Gathering information on clients within a territory allows a company to come up with ways to better approach said clients and yield more sales in the process. In fact, management of this information is a crucial part of sales activity management.

The most valuable aspect about mastering sales territory management is simple: once you devise one plan, it can easily be applied to other markets. For example, in the early stages of development, you may find that your software appeals mostly to small tech companies. However, as you develop and perfect it over time, its reach expands to appeal to even larger markets, primarily in larger cities.

You can scale your sales territory management plan with this in mind and come up with techniques that make sense for the new market. With proper management, companies can even “test” the effectiveness of their current approaches and make adjustments as needed until they achieve a strategy that works.

 In any case, a company with proper sales territory management will be able to develop a good idea of how a market will respond to their offerings.

Sales Activity Types

Although some may think of sales as simply the exchange of a service for money, there are many daily sales activities that must take place before arriving at that point. Businesses need to find leads, develop relationships with potential buyers, create an offering that is desirable, and more. In fact, there are even different sales activity types.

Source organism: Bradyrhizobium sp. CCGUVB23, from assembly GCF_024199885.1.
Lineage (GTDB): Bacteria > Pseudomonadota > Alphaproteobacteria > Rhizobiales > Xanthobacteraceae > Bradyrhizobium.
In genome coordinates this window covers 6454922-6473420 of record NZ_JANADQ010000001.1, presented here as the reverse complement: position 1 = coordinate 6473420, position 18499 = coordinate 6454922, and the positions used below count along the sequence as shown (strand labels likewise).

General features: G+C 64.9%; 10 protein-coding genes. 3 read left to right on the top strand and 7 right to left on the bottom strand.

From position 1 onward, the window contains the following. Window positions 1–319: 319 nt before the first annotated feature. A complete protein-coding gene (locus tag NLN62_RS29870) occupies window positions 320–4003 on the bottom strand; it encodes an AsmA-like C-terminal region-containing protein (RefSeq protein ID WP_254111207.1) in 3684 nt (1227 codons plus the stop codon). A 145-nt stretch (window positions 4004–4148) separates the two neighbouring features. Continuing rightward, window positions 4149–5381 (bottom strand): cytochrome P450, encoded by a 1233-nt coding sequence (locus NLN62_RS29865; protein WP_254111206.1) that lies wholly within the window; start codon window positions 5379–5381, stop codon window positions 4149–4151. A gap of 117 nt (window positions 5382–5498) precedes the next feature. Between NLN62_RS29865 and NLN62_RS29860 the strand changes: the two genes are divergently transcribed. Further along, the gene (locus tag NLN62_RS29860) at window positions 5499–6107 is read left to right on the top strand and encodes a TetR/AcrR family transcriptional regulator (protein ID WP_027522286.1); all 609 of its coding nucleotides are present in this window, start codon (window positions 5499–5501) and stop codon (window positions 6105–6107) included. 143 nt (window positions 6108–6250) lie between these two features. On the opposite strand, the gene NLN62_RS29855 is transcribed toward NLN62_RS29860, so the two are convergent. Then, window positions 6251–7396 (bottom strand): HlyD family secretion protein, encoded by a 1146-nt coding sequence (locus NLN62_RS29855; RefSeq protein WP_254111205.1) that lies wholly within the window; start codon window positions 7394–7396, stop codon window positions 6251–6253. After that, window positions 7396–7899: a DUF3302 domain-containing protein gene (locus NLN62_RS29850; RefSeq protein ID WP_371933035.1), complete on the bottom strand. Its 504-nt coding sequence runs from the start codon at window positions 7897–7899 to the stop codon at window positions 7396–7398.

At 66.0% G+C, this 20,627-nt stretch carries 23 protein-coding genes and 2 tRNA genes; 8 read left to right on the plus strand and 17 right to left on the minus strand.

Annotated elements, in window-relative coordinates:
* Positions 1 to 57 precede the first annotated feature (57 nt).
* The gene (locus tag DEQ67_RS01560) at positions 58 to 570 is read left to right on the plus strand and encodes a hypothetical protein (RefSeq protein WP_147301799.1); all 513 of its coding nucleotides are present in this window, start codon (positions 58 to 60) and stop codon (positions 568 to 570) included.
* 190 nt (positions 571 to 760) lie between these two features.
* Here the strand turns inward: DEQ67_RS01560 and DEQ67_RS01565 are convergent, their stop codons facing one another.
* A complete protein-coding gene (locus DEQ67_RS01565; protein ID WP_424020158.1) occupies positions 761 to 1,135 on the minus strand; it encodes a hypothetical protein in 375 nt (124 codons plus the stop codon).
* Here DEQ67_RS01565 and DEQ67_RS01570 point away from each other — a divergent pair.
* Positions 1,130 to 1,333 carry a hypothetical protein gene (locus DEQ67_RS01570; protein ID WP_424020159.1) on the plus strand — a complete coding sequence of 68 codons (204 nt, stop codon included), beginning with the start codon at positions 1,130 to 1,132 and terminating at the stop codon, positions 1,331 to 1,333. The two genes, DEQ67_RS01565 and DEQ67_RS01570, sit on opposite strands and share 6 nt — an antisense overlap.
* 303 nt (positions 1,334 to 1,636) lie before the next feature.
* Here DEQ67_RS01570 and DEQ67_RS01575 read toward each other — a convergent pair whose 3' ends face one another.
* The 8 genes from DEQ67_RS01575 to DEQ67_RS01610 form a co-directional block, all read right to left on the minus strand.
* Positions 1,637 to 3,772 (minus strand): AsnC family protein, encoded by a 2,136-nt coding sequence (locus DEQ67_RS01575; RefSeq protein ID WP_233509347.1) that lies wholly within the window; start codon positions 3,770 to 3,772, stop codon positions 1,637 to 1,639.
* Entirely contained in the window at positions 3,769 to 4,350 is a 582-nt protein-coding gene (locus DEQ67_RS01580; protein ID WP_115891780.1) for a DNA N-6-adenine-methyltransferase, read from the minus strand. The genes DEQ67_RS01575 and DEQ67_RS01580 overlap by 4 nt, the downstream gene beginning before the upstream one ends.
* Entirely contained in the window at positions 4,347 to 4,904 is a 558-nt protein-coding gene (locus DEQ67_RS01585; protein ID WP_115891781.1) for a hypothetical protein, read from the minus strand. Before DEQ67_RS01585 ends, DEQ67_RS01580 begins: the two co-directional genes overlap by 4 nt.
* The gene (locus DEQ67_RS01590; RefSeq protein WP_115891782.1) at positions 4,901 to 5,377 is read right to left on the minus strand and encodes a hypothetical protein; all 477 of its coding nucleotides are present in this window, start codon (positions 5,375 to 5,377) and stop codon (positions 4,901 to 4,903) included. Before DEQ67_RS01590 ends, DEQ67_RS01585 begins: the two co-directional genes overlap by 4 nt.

To begin, quantitative sales activities are those that can be measured numerically and are easily expressed. These can be used to represent things such as average number of visits to a website or number of downloads. 

On the other hand, qualitative sales activities are much more subjective in terms of results and are more difficult to measure and represent. An example of a qualitative sales activity is nurturing a relationship with a potential client through engagement on social media or even a phone call.

Depending on the business, organizations may use a different mix of sales activities to increase sales. These activities can vary but may (and often do) include contacting new or existing customers, following up, developing relationships, qualifying leads, and more.

Upon successful selling over time (not only at closing), organizations can expect an increase in sales as a result of their use of information gathered.

Want to learn more about everything that an excellent sales activity management system has to offer? Be sure to take a look here for more info!